14 Voices From The Bloodied Field
14 Voices From The Bloodied Field. Image uncredited.
November 21, 1920. One hundred years to the day that Croke Park became a killing field during a Tipperary v Dublin match. Instructed to search supporters for IRA members British Troops, along with members of The Royal Irish Constabulary and the Black and Tans, opened fire on an unsuspecting crowd killing fourteen. A reprisal for the assassination earlier that morning of fourteen British agents. It became known as Bloody Sunday, long before Bloody Sunday in Derry in 1972. With 14 Voices From The Bloodied Field, the Abbey Theatre, in association with the GAA, sets out to commemorate that fateful day, and to give voice and recognition to the voiceless and forgotten; the civilian victims. Some as young as ten and eleven years old.
Following the Abbey's Dear Ireland format, 14 Voices From The Bloodied Field again delivers a series of monologues thematically linked. Fourteen monologues created by fourteen writers, directors, and actors which owe more than a passing nod to Michael Foley's superb book The Bloodied Field. Celebrating the lives of the victims at the heart of this centennial commemoration, there's a vivid sense of the ordinariness and vitality of their lived experience, of their hopes, dreams and aspirations. Whether wanting to get married, score the winning goal, or simply watch the match, it's coming to know the people at the heart of this tragic event that make this tragedy all the more powerful. And turns Croke Park into hallowed ground.
Steve Blount in 14 Voices From The Bloodied Field. Image by Ros Kavanagh
A fact brought home during a heartfelt introduction by legendary GAA commentator Micheál O' Muiricheartaigh, after which the great and good of Irish theatre, new and old, serve up a hefty dish. Beginning with the tale of Jerome O'Leary, age 10, which sees scene stealer, Jake Verrecchia, being an absolute revelation. As is Jack Galvin as the 11 year old William (Perry) Robinson. Whether its Laurence Kinlan, under Stephen Rea's direction, reminding us why Tom Kilroy is a national treasure, or Marty Rea serving up plenty of songs and none of that aul Abbey Theatre shite, (playful references to The Abbey featuring in several pieces) there's an extraordinary vitality to it all. From a put upon Steve Blount, to bride to be Caitríona Ennis, you come to experience the richness lost that day. As well as better understanding the enduring hatred for the Black and Tans and the reverence in which Croke Park is held. Throughout, what writer Timmy Creed calls 'a minute's silence that goes on forever' is deeply resonant. Cradled in some fine writing, direction and performances in which monologues capture both the sublime and the sentimental.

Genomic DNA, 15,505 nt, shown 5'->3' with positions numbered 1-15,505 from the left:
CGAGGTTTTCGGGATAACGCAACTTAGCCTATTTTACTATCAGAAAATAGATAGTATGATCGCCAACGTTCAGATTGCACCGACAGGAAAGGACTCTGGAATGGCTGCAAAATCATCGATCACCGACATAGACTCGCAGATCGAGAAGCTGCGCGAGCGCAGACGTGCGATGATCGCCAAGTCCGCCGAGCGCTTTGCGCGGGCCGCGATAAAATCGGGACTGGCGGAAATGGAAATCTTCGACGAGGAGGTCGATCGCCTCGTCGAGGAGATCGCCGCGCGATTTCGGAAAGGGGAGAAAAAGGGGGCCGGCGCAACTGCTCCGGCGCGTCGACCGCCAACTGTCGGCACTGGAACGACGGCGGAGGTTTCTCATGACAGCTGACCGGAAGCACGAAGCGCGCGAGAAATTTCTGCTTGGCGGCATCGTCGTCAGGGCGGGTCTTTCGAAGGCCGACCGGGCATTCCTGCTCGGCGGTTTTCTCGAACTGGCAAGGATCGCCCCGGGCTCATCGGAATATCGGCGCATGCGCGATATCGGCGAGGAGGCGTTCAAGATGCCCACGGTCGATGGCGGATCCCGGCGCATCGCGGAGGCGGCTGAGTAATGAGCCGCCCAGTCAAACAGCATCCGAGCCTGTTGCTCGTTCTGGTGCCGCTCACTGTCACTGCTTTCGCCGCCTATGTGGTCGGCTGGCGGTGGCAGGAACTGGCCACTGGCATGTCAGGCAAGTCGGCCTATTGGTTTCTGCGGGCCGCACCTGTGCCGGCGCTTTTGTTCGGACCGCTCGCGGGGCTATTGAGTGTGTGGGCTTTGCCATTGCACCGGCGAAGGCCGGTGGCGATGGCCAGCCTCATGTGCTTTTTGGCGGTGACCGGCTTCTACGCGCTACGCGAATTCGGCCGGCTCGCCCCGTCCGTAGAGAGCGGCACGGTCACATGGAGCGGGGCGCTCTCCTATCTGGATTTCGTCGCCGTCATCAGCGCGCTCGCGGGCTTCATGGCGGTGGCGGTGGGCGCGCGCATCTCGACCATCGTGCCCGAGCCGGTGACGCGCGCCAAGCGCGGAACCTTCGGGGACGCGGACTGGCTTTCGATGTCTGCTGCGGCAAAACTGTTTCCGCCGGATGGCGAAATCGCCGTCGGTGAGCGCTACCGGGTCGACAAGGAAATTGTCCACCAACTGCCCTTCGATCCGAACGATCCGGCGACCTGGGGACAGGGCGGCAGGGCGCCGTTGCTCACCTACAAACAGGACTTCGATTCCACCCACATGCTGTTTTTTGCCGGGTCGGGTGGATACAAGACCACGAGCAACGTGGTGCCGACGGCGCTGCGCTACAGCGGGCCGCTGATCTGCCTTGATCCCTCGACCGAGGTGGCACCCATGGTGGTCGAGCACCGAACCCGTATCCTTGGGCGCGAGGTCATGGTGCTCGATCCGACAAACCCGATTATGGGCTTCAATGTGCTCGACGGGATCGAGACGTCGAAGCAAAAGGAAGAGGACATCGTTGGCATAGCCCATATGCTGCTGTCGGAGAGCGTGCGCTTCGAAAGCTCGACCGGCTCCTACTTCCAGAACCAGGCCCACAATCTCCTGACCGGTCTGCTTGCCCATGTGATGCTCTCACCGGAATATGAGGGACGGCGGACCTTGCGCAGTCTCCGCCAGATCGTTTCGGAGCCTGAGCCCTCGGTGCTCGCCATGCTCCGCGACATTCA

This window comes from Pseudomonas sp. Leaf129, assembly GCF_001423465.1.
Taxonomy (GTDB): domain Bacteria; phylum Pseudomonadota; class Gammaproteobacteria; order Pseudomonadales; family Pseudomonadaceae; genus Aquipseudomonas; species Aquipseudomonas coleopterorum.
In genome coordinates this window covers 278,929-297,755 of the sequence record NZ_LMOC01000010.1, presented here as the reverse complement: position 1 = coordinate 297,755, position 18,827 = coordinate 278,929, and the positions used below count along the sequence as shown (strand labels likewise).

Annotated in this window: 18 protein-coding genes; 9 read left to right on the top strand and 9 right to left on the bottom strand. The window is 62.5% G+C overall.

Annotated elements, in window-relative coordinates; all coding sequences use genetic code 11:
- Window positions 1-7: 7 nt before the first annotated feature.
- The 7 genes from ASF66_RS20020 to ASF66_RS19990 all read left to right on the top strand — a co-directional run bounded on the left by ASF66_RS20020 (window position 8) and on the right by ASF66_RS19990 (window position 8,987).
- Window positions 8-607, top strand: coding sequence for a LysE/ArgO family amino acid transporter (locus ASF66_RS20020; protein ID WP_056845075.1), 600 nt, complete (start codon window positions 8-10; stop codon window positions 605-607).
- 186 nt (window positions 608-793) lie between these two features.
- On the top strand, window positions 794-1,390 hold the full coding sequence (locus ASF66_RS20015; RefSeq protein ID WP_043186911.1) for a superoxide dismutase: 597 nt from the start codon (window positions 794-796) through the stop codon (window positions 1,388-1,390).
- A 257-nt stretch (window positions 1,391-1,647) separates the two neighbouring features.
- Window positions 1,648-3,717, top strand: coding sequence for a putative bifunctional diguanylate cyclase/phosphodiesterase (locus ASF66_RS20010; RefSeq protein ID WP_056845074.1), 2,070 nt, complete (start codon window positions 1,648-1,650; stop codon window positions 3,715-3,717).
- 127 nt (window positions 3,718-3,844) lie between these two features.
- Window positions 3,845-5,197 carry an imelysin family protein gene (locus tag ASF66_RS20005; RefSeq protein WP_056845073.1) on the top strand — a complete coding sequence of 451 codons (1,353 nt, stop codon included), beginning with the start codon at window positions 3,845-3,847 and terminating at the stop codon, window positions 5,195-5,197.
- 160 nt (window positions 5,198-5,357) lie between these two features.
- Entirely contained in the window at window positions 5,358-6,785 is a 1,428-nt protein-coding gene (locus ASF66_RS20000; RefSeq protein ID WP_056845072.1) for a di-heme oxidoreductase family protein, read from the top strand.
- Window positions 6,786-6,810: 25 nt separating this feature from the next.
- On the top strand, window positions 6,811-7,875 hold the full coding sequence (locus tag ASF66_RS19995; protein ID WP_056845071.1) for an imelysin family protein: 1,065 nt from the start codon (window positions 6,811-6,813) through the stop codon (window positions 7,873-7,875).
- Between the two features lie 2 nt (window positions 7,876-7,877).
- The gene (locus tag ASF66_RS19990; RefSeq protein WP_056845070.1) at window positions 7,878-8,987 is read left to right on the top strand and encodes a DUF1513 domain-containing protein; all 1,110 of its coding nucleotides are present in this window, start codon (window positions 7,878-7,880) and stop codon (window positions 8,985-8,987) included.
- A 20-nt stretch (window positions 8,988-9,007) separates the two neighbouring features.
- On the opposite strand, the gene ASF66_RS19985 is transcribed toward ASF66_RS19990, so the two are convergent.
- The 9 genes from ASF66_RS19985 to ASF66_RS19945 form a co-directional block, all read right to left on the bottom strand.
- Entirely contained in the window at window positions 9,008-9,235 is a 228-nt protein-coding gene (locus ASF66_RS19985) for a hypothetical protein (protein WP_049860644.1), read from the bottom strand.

Yet there's also a sense of too much of a good thing and too little of what's needed. Fourteen monologued variations on a theme, spread over three and a half hours on a screen, is likely to test even the most ardent GAA, theatre loving supporter after a working week of Zoom. Also, the unforgivably short, two day online run means you most likely will have to binge watch. Which risks the experience blurring into the best audition showreel ever. For 14 Voices From The Bloodied Field deserves time to be absorbed. Time to grab a tea or wine break. Indeed, given the superb quality of the scripts, direction and performances, along with the importance of the subject matter, it deserves more than a 48 hour run.
Christy Moore in 14 Voices From The Bloodied Field. Image by Ros Kavanagh
14 Voices From The Bloodied Field sees imagination and storytelling giving voice to the forgotten. Throughout, Croke Park is both stage and story, and an integral part of Ireland's cultural life. Yet at the heart of 14 Voices From The Bloodied Field is ordinary people written out of history being rewritten into the now. Larger than the sum of its parts, 14 Voices From The Bloodied Field draws to a close with Christy Moore's reimagined rendition of Minds Locked Shut in which he names the victims from 1920 - Jerome O'Leary, James Burke, Michael Feery, James Matthews, Thomas Ryan, William (Perry) Robinson, Joe Traynor, Jane Boyle, Michael Hogan, Tom Hogan, John William (Billy) Scott, Daniel Carroll, Patrick O'Dowd, James Teehan.
Those who Micheál O' Muiricheartaigh calls 'the dead who shall live forever'.
14 Voices From The Bloodied Field, presented by the Abbey Theatre in partnership with the GAA, is available online until midnight, Sunday November 22.
For more information visit The Abbey Theatre.